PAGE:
It's no secret that thousands of celebrities — ranging from A-list movie stars to C-level reality personalities — have flocked to Twitter, using the site to connect directly with fans.
But it’s not always pretty and sometimes they can tweet themselves right into trouble. Some experts said it can be harmful for certain audiences to see these tweets.
Celebrities sway how kids behave, for better or worse, and they could be led into thinking this [offensive] behavior is acceptable,”said Larry Magid, co-director of Internet safety site ConnectSafely.
So why can’t these celebs keep their Twitter feeds clean?
“One brand’s appeal is someone else’s nightmare,” said marketing consultant John Tantillo. “What celebs tweet may be offensive or shocking to the general public, but to their target market they may not be harmful at all and could rev up the fanbase.”
Image consultant Adam Kluger agreed, but added that if they’re not careful, the famous can hurt their image.
“Twitter lets fans feel more invested in the stars,” he said. “But these celebs can actually destroy their personal brand by tweeting things that don’t mesh or go with the image.”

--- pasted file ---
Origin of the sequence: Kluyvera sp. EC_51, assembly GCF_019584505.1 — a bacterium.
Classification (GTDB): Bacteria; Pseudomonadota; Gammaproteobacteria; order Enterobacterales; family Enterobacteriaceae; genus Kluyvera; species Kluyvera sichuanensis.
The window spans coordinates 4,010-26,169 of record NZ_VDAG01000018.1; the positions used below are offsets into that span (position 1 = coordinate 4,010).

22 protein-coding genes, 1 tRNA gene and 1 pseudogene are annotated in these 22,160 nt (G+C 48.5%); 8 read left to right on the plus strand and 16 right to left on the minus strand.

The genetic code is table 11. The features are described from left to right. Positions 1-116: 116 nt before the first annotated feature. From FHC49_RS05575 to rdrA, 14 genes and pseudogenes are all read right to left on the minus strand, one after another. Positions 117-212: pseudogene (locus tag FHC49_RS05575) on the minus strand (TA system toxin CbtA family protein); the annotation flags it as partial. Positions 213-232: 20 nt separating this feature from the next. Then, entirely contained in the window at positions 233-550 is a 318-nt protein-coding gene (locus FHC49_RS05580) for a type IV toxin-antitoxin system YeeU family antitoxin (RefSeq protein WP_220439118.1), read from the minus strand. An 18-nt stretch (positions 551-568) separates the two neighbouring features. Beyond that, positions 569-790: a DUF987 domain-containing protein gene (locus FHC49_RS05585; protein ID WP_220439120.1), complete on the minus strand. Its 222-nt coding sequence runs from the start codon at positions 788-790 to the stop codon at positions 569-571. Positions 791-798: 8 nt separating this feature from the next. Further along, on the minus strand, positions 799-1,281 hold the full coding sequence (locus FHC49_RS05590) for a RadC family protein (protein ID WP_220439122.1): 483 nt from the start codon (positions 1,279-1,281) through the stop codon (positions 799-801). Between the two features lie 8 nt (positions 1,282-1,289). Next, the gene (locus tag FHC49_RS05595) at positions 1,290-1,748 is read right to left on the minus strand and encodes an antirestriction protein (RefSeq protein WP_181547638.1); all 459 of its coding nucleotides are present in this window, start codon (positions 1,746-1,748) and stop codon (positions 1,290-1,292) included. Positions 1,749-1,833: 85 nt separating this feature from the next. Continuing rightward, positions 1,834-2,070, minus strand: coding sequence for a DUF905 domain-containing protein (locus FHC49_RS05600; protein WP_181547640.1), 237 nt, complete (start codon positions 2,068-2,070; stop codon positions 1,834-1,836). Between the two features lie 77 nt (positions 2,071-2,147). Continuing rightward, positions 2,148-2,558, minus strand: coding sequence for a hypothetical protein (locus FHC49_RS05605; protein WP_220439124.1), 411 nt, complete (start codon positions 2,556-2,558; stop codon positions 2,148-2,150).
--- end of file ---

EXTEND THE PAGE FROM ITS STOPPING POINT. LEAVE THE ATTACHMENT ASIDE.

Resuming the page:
50 Cent: GLAAD condemned him after he tweeted a homophobic rant: “Perez Hilton calld me d*****bag so I had my homie shoot up a gay wedding. wasnt his but still made me feel better”
Courtney Love: The ex-hole star was sued for libeling a designer: “oi vey don't f*** with my wardrobe or you will end up in a circle of corched earth hunted til your dead”
Sarah Silverman: The comedian tweets the everyday little things of her life, even the sometimes-graphic: “Why must my dogs a**hole turn so completely inside out for the tiniest of doodies?”
Kanye West: Some say his stream-of-conscious feed has overshadowed his music: “I can't be everybody's hero and villain savior and sinner Christian and anti Christ!”
Patton Oswalt: The actor/comedian takes his profanity-laced act online: “Lunch: f****** asparagus, some goddamned carrots, s***-ass tofu and a f*****y side salad. #iamfat”